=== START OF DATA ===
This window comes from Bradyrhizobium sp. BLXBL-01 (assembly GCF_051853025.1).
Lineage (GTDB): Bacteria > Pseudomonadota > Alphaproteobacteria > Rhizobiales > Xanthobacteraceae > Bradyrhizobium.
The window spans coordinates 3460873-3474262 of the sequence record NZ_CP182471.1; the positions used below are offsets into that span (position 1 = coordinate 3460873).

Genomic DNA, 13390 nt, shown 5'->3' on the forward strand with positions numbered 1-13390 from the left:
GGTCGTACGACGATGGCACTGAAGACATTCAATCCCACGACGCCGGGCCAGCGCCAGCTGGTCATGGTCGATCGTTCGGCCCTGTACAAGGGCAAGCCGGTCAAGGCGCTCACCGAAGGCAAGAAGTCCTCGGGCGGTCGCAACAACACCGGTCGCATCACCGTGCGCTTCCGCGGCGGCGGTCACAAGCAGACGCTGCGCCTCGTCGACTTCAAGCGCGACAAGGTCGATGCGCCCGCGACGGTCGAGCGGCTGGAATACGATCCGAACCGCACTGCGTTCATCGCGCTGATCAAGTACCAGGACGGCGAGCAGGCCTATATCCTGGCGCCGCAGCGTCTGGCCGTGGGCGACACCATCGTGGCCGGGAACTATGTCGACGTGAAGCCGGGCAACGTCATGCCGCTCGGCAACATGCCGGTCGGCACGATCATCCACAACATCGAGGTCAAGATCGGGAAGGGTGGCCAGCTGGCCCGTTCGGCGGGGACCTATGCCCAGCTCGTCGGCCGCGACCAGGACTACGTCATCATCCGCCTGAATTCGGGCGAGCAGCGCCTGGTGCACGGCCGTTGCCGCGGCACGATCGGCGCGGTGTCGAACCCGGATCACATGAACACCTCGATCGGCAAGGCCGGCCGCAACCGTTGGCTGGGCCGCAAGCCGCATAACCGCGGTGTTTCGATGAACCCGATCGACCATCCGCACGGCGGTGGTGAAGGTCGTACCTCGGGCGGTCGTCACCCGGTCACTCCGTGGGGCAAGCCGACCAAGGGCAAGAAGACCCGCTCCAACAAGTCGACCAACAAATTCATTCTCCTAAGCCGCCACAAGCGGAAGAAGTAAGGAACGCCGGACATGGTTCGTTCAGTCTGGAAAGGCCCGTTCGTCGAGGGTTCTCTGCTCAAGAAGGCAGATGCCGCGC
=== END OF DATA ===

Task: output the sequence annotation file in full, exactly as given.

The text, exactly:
This window comes from Bradyrhizobium sp. BLXBL-01 (assembly GCF_051853025.1).
Lineage (GTDB): Bacteria > Pseudomonadota > Alphaproteobacteria > Rhizobiales > Xanthobacteraceae > Bradyrhizobium.
The window spans coordinates 3460873-3474262 of the sequence record NZ_CP182471.1; the positions used below are offsets into that span (position 1 = coordinate 3460873).

Genomic DNA, 13390 nt, shown 5'->3' on the forward strand with positions numbered 1-13390 from the left:
GGTCGTACGACGATGGCACTGAAGACATTCAATCCCACGACGCCGGGCCAGCGCCAGCTGGTCATGGTCGATCGTTCGGCCCTGTACAAGGGCAAGCCGGTCAAGGCGCTCACCGAAGGCAAGAAGTCCTCGGGCGGTCGCAACAACACCGGTCGCATCACCGTGCGCTTCCGCGGCGGCGGTCACAAGCAGACGCTGCGCCTCGTCGACTTCAAGCGCGACAAGGTCGATGCGCCCGCGACGGTCGAGCGGCTGGAATACGATCCGAACCGCACTGCGTTCATCGCGCTGATCAAGTACCAGGACGGCGAGCAGGCCTATATCCTGGCGCCGCAGCGTCTGGCCGTGGGCGACACCATCGTGGCCGGGAACTATGTCGACGTGAAGCCGGGCAACGTCATGCCGCTCGGCAACATGCCGGTCGGCACGATCATCCACAACATCGAGGTCAAGATCGGGAAGGGTGGCCAGCTGGCCCGTTCGGCGGGGACCTATGCCCAGCTCGTCGGCCGCGACCAGGACTACGTCATCATCCGCCTGAATTCGGGCGAGCAGCGCCTGGTGCACGGCCGTTGCCGCGGCACGATCGGCGCGGTGTCGAACCCGGATCACATGAACACCTCGATCGGCAAGGCCGGCCGCAACCGTTGGCTGGGCCGCAAGCCGCATAACCGCGGTGTTTCGATGAACCCGATCGACCATCCGCACGGCGGTGGTGAAGGTCGTACCTCGGGCGGTCGTCACCCGGTCACTCCGTGGGGCAAGCCGACCAAGGGCAAGAAGACCCGCTCCAACAAGTCGACCAACAAATTCATTCTCCTAAGCCGCCACAAGCGGAAGAAGTAAGGAACGCCGGACATGGTTCGTTCAGTCTGGAAAGGCCCGTTCGTCGAGGGTTCTCTGCTCAAGAAGGCAGATGCCGCGC